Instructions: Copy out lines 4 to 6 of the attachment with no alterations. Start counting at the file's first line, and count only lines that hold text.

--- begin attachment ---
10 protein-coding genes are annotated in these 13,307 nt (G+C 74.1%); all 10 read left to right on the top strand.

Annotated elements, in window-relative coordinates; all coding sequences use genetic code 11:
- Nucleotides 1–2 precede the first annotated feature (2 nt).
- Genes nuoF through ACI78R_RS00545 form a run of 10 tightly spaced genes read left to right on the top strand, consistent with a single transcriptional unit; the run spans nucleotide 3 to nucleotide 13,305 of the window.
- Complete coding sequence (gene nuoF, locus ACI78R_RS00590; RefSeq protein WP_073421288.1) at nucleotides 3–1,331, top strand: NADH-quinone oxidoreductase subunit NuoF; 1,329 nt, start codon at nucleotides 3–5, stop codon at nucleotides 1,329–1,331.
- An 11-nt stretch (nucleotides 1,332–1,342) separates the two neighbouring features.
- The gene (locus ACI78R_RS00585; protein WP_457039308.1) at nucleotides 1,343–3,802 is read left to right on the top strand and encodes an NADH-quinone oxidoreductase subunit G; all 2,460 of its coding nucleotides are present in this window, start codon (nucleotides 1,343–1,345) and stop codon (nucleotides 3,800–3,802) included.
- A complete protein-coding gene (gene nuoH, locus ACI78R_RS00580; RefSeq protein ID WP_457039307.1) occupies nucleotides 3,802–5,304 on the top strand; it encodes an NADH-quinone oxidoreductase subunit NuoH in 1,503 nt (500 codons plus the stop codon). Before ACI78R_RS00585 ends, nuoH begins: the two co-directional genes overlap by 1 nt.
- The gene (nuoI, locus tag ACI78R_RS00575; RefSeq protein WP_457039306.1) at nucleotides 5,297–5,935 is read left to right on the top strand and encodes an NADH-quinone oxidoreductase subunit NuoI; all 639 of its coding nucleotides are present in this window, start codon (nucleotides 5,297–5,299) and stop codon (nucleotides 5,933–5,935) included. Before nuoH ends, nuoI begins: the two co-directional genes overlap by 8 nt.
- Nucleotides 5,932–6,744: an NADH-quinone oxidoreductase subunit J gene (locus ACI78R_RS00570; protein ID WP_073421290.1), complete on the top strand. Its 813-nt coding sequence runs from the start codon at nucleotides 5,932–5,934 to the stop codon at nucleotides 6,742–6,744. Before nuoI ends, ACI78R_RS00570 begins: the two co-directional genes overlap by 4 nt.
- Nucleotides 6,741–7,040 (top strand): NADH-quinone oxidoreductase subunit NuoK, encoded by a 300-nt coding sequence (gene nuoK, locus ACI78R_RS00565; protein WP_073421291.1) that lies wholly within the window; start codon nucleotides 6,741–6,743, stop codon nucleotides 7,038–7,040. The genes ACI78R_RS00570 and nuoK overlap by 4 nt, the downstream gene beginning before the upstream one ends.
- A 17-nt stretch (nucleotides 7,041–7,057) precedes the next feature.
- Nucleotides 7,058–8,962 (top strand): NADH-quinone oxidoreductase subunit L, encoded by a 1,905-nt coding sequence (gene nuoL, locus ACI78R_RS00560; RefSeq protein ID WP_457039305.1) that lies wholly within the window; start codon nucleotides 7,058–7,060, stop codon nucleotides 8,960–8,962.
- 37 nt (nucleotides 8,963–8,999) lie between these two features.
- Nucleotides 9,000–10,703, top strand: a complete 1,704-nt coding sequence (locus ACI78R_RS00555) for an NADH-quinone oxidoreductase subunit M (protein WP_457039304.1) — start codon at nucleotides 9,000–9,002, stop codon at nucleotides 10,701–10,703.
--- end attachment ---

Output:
- Genes nuoF through ACI78R_RS00545 form a run of 10 tightly spaced genes read left to right on the top strand, consistent with a single transcriptional unit; the run spans nucleotide 3 to nucleotide 13,305 of the window.
- Complete coding sequence (gene nuoF, locus ACI78R_RS00590; RefSeq protein WP_073421288.1) at nucleotides 3–1,331, top strand: NADH-quinone oxidoreductase subunit NuoF; 1,329 nt, start codon at nucleotides 3–5, stop codon at nucleotides 1,329–1,331.
- An 11-nt stretch (nucleotides 1,332–1,342) separates the two neighbouring features.